Home » Philosophy » It Is Impossible to Breach Our Mental Privacy Using AI and fMRI

It Is Impossible to Breach Our Mental Privacy Using AI and fMRI

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Recent headlines on AI and so-called mind reading have been extraordinary. “AI can now read minds, Japanese scientists’ experiment sparks ethical debate“, “Mind-reading’ AI: Japan study sparks ethical debate“, “Goodbye privacy: AI’s next terrifying advancement is reading your mind“, “Scientists in Texas developed a GPT-like AI system that reads minds“, and “A Brain Scanner Combined with an AI Language Model Can Provide a Glimpse into Your Thoughts” are some titles of recent articles that make this outlandish claim. Claims like this are clearly ridiculous. They assume that through reading neuroimages of our brains, that we can then see what one is thinking. This is hopelessly confused. I will argue here that these claims don’t pass any muster and that’s due to the irreducibility of the mental.

A new article was published yesterday in Nature Neuroscience with the title Semantic reconstruction of continuous language from non-invasive brain recordings (Tang et al, 2023). AI hype has been growing over the past few months due to ChatGPT, and this new undertaking uses AI and fMRI to “read thoughts” through translating brain activity into semantic reconstructions. This is a gross kind of reductionism of mind to physiological brain activity (CNS). But since it’s impossible to localize cognitive processes in the brain, along with the privacy of the mental, then these undertakings are bound to fail. I will argue that it’s impossible for AI to mind-read and that our mental privacy will never be breached.

fMRI and AI

fMRI measures changes in blood flow and oxygenation in different brain regions which allows researchers to see which areas of the brain are more active during the action of cognizing. The assumptions of fMRI to localize cognitive processes, however, fail (Uttal, 2001, 2012, 2014). They fail for a modicum of reasons like individual differences in brain imagine aren’t stable, and so averaging (pooling) disparate studies obscures inter- and intra-subject variation. They are merely reporting random and quasi-random fluctuations in a complex system. Thus, if individual brain physiology is different second to second, minute to minute, hour to hour, how can we logically state that by pooling these images together we can derive where these cognitive processes are occurring in the brain? So the claim that fMRI can localized cognitive processes is false.

It looks like the AI hype train won’t end soon. Like with LAMDA, and ChatGPT, this looks like it will make headlines for a while. But is it true? I will argue that it isn’t, since the mental is private. We have privileged access to our intentional states.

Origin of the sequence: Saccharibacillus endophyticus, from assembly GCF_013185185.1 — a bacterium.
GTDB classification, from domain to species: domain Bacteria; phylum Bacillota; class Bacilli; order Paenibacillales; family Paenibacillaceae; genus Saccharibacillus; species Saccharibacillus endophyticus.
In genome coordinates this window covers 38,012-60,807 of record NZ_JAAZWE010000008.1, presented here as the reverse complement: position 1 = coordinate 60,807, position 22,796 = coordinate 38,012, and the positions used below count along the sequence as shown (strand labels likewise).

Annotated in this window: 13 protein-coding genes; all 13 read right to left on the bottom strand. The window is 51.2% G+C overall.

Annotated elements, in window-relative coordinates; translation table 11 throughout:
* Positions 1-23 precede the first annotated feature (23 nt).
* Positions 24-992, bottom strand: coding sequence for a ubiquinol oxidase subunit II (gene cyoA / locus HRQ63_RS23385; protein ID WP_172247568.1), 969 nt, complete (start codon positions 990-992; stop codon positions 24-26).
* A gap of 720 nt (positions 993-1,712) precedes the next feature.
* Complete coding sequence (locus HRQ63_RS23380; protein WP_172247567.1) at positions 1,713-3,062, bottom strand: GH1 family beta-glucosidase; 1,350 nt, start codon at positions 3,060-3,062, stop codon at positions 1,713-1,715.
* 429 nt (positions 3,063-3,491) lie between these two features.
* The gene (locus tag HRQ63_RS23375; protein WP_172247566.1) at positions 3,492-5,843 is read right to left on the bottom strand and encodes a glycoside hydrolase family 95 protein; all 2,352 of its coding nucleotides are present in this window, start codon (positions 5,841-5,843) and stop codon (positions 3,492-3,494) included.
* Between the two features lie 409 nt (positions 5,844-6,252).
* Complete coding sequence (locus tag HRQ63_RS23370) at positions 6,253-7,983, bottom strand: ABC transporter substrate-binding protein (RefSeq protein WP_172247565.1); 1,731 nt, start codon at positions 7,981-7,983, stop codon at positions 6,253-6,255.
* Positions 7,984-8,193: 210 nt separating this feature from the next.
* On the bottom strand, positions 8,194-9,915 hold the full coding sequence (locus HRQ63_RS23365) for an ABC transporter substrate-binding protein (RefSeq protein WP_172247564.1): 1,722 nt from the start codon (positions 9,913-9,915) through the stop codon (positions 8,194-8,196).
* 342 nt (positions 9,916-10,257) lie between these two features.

Such articles like this Guardian article, titled AI makes non-invasive mind-reading possible by turning thoughts into text is the newest article reporting on such studies that make these outlandish claim. (In 2018, Mind Matters covered similar AI hype.) The article quite clearly assumes that thoughts are a physical process or a function of physical processes. The fact of the matter is, the paper does not in any way show that AI large language models (LLMs) can read minds. Thoughts are not something that can merely be read based on looking at brain physiology. The Guardian article states:

An AI-based decoder that can translate brain activity into a continuous stream of text has been developed, in a breakthrough that allows a person’s thoughts to be read non-invasively for the first time.

This claim, however, fails and it fails due to a priori considerations. In his paper Immaterial Aspects of Thought, Ronald Ross (1992) (also see Feser, 2013) argued that formal thinking is incompossibly determinate but no physical process or functions of physical processes are incompossibly determinate, so thoughts aren’t a a physical or functional process and no physical process is formal thinking so this then refutes functionalism and physicalism. Here is how Ross (1992: 137) puts it:

Some thinking (iudgment) is determinate in a way no physical process can be. Consequently, such thinking cannot be (wholly) a physical process. If all thinking, all judgment, is determinate in that way, no physical process can be (the whole of) any judgment at all. Furthermore, “functions” among physical states cannot be determinate enough to be such judgments, either. Hence some judgments can be neither wholly physical processes nor wholly functions among physical processes.